Leaving high school and moving away from home for the first time can be a challenging experience. So it’s important to ensure that if you’re going into a residence that it shares the same values and aspirations that you have.

If you’re looking for a positive environment, where you’re treated as an adult, and are encouraged to achieve your potential both in and out of the classroom then Academia is for you. Through our activities and projects we aim to promote our core values of Respect, Honour, Kinship and Excellence.

First year residents get special attention. They undergo a number of university-supported programmes designed specifically to help students integrate into the university way of life as, hopefully, this will be your home for the next three or four years.

One such initiative is the Academia Welcoming Programme, which is aimed at introducing you to the academic, institutional and social values of the University and Academia. The programme will provide you with important information about life in Academia, the town of Stellenbosch and the opportunity to experience the Matie culture while making new friends.

The Welcoming Programme is compulsory. In addition to getting to know fellow first-year students, there are language placement tests that are a prerequisite to University registration. Mentors and senior students from the Academia Leadership Circle (ALC) will assist newcomers with the registration process, making sure that everything goes well and without hassles.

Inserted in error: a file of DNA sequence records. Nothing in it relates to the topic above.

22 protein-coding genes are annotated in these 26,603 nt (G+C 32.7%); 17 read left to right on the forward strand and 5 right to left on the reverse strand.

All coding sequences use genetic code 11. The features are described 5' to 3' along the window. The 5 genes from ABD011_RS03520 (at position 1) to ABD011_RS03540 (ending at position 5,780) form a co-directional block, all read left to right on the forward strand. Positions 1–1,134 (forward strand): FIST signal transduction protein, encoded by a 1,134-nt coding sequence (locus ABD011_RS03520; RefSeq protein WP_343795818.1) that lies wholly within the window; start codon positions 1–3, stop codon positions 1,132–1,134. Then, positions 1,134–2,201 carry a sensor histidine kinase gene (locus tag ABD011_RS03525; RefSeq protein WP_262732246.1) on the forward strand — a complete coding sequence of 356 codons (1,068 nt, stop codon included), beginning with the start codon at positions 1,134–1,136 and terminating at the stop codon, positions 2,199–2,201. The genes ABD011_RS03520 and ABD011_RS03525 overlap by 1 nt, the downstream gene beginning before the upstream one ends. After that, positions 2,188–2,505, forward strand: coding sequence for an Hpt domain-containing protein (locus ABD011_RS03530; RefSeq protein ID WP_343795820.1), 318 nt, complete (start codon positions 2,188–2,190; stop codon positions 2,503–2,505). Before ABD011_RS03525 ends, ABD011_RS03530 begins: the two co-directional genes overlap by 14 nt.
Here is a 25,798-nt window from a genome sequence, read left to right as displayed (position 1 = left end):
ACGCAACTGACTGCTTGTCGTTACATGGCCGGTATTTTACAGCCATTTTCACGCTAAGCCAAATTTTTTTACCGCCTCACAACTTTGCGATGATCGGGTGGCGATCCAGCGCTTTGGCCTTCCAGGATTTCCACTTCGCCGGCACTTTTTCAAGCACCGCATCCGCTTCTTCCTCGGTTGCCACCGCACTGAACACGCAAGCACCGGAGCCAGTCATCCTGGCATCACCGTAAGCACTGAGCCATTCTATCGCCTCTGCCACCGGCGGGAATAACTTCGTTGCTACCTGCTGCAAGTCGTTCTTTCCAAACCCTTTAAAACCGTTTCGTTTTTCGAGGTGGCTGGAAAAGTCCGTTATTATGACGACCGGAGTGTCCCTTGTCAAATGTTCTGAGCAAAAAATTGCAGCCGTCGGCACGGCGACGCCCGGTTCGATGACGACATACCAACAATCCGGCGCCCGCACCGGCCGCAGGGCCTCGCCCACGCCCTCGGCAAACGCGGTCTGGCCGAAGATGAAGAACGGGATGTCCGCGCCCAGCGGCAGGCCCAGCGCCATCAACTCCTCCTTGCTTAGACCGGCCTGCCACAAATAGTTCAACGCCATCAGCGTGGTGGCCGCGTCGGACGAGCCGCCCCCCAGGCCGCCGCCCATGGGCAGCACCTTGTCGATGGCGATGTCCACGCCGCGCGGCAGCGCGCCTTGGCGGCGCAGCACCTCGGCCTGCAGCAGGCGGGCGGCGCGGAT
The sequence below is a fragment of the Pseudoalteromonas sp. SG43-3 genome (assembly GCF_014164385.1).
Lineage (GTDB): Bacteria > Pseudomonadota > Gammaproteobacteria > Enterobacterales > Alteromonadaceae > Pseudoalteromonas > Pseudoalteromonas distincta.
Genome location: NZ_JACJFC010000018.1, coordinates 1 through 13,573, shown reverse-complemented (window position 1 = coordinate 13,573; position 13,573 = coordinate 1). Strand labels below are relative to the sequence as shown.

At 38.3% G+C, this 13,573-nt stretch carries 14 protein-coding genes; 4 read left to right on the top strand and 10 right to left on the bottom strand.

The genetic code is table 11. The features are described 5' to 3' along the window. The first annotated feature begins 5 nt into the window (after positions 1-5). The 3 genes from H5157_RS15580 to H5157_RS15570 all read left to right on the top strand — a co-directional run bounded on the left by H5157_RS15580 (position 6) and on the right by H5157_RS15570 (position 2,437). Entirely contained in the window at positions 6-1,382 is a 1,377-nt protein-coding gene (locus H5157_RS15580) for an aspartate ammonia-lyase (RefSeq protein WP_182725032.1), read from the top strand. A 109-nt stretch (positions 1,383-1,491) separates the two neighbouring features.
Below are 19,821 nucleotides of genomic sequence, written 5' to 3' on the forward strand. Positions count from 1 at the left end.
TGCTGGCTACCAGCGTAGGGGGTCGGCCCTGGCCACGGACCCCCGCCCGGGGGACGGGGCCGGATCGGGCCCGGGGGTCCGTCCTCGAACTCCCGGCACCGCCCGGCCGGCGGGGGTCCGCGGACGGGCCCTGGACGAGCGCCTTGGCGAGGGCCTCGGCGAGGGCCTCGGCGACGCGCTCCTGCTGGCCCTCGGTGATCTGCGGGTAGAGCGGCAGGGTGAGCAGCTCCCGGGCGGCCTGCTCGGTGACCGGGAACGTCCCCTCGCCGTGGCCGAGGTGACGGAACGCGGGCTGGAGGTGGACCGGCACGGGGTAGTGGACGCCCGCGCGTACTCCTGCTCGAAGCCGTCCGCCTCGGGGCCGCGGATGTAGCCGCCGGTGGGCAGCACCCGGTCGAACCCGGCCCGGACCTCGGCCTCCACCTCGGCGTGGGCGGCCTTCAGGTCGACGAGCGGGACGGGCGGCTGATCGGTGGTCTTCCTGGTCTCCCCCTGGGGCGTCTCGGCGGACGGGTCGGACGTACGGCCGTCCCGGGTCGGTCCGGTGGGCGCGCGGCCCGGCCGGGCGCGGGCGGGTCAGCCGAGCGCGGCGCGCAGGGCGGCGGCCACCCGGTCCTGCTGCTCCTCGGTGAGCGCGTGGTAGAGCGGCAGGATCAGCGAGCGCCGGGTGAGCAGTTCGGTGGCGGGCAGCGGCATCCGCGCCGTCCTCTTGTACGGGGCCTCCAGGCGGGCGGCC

Importantly, there’s also a session for parents to attend in the large hall on Academia campus.

A First Years’ Booklet, explaining the programme in more detail and introducing the ALC, is emailed to newcomers in early December. it can also be downloaded from the ‘downloads’ section of the website.

Tips on sharing accommodation

For many students the move to university accommodation is the first time they will live on their own. This change can be quite an adjustment and often means that chores like cooking and washing will be new experiences.

While you may have grown up living with siblings, or this may be your first time sharing your living space with someone else, having a roommate can have its challenges. It can also be a great part of your university experience.

Here are some tips to help you and your roommate keep things pleasant and supportive throughout the year (or even years!).

Be honest and clear from the beginning about your likes and dislikes.
If you’re unhappy about something address it with your roommate early, before it becomes a major issue.

  • Respect your roommate’s stuff.
  • Be considerate of who you bring into your room and how often.
  • Lock your door when you go out.
  • Respect each other with regards to exam timetables or test series etc.
  • Be friendly without expecting to be best friends.
  • Be open to new things.
  • Be open to change.
  • Follow the Golden rule: Treat your roommate like you’d like to be treated.